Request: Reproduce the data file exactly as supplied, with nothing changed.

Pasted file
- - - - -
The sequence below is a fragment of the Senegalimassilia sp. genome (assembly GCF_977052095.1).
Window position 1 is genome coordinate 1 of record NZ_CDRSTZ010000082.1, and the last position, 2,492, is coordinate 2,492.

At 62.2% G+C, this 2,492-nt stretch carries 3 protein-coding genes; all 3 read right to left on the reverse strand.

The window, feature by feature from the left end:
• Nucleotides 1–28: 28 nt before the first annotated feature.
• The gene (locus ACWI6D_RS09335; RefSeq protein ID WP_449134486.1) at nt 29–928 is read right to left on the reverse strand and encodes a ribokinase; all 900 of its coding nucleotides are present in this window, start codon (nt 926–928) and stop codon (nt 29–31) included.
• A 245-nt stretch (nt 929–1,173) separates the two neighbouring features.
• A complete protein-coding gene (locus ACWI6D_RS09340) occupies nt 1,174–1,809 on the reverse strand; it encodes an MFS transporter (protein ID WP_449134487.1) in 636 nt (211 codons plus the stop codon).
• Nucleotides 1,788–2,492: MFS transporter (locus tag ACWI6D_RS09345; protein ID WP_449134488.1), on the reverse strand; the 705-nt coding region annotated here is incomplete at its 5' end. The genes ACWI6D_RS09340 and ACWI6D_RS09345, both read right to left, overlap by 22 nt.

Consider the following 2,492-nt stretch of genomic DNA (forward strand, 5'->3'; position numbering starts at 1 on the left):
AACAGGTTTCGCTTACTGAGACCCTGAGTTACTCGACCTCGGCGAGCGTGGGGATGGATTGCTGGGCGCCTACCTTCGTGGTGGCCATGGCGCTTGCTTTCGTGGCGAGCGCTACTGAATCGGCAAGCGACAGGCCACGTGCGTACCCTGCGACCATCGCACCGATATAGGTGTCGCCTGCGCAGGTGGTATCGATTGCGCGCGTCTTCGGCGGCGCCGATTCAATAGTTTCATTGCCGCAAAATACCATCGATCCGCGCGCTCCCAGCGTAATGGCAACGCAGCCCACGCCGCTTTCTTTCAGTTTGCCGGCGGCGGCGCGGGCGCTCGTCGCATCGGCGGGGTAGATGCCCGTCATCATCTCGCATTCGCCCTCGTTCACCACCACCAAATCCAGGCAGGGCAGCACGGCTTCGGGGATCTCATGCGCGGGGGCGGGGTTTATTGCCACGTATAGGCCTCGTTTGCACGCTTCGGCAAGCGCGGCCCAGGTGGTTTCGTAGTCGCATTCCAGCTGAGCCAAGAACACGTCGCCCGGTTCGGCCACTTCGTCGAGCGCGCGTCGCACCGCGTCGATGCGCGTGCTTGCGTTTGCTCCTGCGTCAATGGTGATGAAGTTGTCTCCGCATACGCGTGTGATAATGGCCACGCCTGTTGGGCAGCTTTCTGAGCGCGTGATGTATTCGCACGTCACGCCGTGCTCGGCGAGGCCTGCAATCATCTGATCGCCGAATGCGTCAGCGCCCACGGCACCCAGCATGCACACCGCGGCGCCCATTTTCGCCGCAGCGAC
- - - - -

The sequence below is a fragment of the Senegalimassilia sp. genome (assembly GCF_977052095.1).
Window position 1 is genome coordinate 1 of record NZ_CDRSTZ010000082.1, and the last position, 2,492, is coordinate 2,492.

At 62.2% G+C, this 2,492-nt stretch carries 3 protein-coding genes; all 3 read right to left on the reverse strand.

The window, feature by feature from the left end:
• Nucleotides 1–28: 28 nt before the first annotated feature.
• The gene (locus ACWI6D_RS09335; RefSeq protein ID WP_449134486.1) at nt 29–928 is read right to left on the reverse strand and encodes a ribokinase; all 900 of its coding nucleotides are present in this window, start codon (nt 926–928) and stop codon (nt 29–31) included.
• A 245-nt stretch (nt 929–1,173) separates the two neighbouring features.
• A complete protein-coding gene (locus ACWI6D_RS09340) occupies nt 1,174–1,809 on the reverse strand; it encodes an MFS transporter (protein ID WP_449134487.1) in 636 nt (211 codons plus the stop codon).
• Nucleotides 1,788–2,492: MFS transporter (locus tag ACWI6D_RS09345; protein ID WP_449134488.1), on the reverse strand; the 705-nt coding region annotated here is incomplete at its 5' end. The genes ACWI6D_RS09340 and ACWI6D_RS09345, both read right to left, overlap by 22 nt.

Consider the following 2,492-nt stretch of genomic DNA (forward strand, 5'->3'; position numbering starts at 1 on the left):
AACAGGTTTCGCTTACTGAGACCCTGAGTTACTCGACCTCGGCGAGCGTGGGGATGGATTGCTGGGCGCCTACCTTCGTGGTGGCCATGGCGCTTGCTTTCGTGGCGAGCGCTACTGAATCGGCAAGCGACAGGCCACGTGCGTACCCTGCGACCATCGCACCGATATAGGTGTCGCCTGCGCAGGTGGTATCGATTGCGCGCGTCTTCGGCGGCGCCGATTCAATAGTTTCATTGCCGCAAAATACCATCGATCCGCGCGCTCCCAGCGTAATGGCAACGCAGCCCACGCCGCTTTCTTTCAGTTTGCCGGCGGCGGCGCGGGCGCTCGTCGCATCGGCGGGGTAGATGCCCGTCATCATCTCGCATTCGCCCTCGTTCACCACCACCAAATCCAGGCAGGGCAGCACGGCTTCGGGGATCTCATGCGCGGGGGCGGGGTTTATTGCCACGTATAGGCCTCGTTTGCACGCTTCGGCAAGCGCGGCCCAGGTGGTTTCGTAGTCGCATTCCAGCTGAGCCAAGAACACGTCGCCCGGTTCGGCCACTTCGTCGAGCGCGCGTCGCACCGCGTCGATGCGCGTGCTTGCGTTTGCTCCTGCGTCAATGGTGATGAAGTTGTCTCCGCATACGCGTGTGATAATGGCCACGCCTGTTGGGCAGCTTTCTGAGCGCGTGATGTATTCGCACGTCACGCCGTGCTCGGCGAGGCCTGCAATCATCTGATCGCCGAATGCGTCAGCGCCCACGGCACCCAGCATGCACACCGCGGCGCCCATTTTCGCCGCAGCGAC